« Next Article: We Don't Need No Stinking Movies!
Previous Article: Does Spain need a Monarchy? »
Thursday, June 19, 2014 (read 6367 times)
Funny Spanish Town Namesby Tyson
We all know that there are plenty of curiously-named towns out there dotting the world’s diverse landscapes, raising eyebrows, and often tickling amused observers. There are surprisingly offensive names for cute little towns, oddly good-humored town names (consider Saint Louis-du Ha! Ha!, Canada), names that force us to wonder about their toponymies (Goose Pimple Junction, VA), and childishly funny town names; just mention the name Pee Pee Creek, Ohio and even the most somber of observers will at the very least crack a smile.
Top 5 Funny Place Names in Spain and Latin America
In Spain we find the unwelcoming Adiós, the flighty Avión (airplane), and the tempting Villaviciosa (vice town) which is just a day trip away from the attractive Rioja hamlet of Cenicero (ashtray). There are short zingers, like the straight forward Pepino, (cucumber) and long winded tongue twisters like Villarcayo de Merindad de Castilla la Vieja. Chihuahua, Mexico’s got an Agua Amarilla, recalling everyone’s favorite Buckeye State creek.
Venta de Pantalones, Jaen (Spain)
You won’t find many pants for sale in this southern Spanish rustic village, but you will find a nearby mini Roman bridge, rising in humble glory in the meadowy shadows of a grand 19th century metal train bridge. The fresh clear waters of the peaceful brook that babbles past town invites summertime visitors to take a refreshing dip, never mind its uninviting name; Río Víboras, or Viper River.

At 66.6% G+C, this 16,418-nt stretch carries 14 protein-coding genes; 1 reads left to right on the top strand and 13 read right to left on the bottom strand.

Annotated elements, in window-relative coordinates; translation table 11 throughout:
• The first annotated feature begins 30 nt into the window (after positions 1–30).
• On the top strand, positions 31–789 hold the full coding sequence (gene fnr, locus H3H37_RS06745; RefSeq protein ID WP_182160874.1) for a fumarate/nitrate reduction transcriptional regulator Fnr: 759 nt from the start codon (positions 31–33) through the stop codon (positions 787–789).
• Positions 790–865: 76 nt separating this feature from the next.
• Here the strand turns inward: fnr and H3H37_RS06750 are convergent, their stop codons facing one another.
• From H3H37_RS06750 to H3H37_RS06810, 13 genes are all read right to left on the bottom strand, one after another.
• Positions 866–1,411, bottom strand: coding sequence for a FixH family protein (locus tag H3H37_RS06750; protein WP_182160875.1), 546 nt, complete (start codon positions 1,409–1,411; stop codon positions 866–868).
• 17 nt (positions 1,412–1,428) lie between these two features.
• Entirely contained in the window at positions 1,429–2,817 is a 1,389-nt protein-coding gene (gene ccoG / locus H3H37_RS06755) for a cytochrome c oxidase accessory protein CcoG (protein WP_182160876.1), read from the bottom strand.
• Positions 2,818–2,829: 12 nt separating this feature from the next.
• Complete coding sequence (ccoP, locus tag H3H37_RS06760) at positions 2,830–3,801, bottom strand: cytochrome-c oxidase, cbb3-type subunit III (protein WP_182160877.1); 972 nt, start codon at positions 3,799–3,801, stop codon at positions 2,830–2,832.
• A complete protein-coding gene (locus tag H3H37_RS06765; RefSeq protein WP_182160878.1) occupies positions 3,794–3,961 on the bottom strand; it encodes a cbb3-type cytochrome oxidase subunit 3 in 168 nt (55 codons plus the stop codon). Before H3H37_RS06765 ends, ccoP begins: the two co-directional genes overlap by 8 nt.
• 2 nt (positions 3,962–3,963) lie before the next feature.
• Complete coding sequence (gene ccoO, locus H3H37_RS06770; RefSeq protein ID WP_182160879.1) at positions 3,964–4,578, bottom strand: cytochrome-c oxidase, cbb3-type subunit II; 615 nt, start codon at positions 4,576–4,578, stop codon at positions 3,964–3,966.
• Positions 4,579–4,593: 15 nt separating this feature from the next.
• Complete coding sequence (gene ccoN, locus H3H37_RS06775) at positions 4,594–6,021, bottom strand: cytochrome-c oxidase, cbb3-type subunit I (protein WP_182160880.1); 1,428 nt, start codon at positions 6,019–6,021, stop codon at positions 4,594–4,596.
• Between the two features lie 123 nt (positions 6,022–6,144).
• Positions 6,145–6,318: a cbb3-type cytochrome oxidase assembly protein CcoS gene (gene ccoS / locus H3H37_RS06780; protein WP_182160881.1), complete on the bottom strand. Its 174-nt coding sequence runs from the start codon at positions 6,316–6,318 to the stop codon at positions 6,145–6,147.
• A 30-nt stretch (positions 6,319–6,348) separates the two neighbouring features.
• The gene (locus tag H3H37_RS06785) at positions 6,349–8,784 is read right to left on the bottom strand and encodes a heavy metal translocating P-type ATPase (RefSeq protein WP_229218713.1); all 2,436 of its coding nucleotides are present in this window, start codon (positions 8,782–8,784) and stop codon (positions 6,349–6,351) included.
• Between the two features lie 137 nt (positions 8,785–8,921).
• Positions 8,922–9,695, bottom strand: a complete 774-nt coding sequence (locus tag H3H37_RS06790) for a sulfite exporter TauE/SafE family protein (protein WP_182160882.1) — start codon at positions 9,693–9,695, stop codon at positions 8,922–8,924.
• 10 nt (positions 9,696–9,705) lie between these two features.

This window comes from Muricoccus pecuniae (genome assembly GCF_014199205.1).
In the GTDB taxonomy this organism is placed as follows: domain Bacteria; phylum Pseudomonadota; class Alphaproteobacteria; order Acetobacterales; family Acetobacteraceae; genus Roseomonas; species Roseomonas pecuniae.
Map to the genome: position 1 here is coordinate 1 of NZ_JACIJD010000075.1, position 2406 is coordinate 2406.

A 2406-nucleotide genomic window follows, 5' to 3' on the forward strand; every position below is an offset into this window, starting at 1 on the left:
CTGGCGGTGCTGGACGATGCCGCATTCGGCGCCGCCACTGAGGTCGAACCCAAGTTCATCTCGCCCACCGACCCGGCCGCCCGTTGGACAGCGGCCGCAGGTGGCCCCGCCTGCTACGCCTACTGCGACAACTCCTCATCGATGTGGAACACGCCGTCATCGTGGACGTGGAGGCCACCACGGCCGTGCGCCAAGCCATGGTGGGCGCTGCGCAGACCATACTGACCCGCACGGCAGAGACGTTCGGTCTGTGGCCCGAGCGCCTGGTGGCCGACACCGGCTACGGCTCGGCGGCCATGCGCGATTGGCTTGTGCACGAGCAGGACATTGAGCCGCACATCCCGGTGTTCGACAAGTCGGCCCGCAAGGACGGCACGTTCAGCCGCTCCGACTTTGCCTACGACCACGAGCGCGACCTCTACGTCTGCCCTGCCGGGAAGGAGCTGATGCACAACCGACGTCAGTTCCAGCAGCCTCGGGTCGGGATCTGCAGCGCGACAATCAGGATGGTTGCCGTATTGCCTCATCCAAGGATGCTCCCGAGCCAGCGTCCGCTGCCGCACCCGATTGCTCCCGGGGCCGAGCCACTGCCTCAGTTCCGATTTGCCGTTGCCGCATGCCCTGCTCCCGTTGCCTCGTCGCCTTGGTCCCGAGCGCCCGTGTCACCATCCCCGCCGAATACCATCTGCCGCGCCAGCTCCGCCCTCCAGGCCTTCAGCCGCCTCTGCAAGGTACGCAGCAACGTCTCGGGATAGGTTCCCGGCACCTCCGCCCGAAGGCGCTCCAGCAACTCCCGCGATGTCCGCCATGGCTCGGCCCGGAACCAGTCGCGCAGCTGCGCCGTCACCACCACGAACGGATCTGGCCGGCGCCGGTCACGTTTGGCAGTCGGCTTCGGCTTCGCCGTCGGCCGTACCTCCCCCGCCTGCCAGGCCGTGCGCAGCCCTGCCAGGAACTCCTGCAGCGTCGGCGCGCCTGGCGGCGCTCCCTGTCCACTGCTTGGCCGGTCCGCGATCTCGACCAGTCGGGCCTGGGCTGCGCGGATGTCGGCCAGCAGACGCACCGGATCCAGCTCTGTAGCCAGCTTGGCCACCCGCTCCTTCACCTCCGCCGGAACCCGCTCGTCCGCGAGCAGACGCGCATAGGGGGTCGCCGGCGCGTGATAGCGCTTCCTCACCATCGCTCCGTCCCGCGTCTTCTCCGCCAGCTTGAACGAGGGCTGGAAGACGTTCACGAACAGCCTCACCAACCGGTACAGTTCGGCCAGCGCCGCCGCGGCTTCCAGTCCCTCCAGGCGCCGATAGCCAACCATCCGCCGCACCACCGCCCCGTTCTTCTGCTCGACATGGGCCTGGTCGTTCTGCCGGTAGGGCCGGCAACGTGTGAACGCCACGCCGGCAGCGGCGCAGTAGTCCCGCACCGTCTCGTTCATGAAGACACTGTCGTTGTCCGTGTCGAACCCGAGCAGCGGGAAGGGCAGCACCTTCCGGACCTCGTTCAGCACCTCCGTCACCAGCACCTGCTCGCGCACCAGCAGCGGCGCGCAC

Arriving to Venta de Pantalones, Jaen
Isla del Malpelo, Colombia
The name of this deserted island belonging to Colombia seems to guarantee its visitors a bad hair day every day (you may want to learn photoshop before snapping a selfie on this curiously named Isle). There is no historical evidence of any human settlement ever on Badhair Island, but today it’s a popular destination for scientists and divers.
Views of la Isla del Malpelo
El Pozo de las Mujeres Muertas, Asturias
In 2011, University of Oviedo Professor Fernando Álvarez presented a study that offered a reasonable and rather uncreepy explanation of how this hilltop got its horrifying name, and it didn’t involve any wells full of dead women. It seems the hill, originally named muyeres, took its name from the area’s soft soil, or its “tierras fofas” in the words of the study. It did not take its name after the local area’s “mujeres”, a word that is pronounced in the area more like “mucheres” according to the study. Popular legends of the town’s history however will likely carry on “well” into the future.
Up in the Pozo de las Mujeres Muertas
Salsipuedes, Baja California and Chile
There are at least two Salsipuedeses, one in the lengthy-named Chilean province of Region del Liberatador General Bernardo O’Higgins, and the other is an island off the coast of Baja California Norte. The “get out if you can” in Mexico is a haven for surfers, where killer waves breakes break on secluded beaches at the foot of scenic jagged-peaked seaside bluffs. Salsipuedes, Chile shares a province with the equally ominous-named town of Peor es Nada.
Inspiring views in Salsipuedes, both in Baja California and Chile
Muelas de los Cabelleros, Zamora
In a first instance this town name appears to read as “molar teeth of the knights” or even “of the gentlemen”, but muela can also mean millstone, and it seems the name refers to the area’s windmills during the town’s early history. The noble title of “knights” was included because the town was founded in 1070 by descendents of the King of Asturias.
Muelas de los Caballeros in the Old Castilla
Keywords: funny town names,towns in spain,funny place names,funny names of towns,spanish towns,spanish town names
Posted In: Culture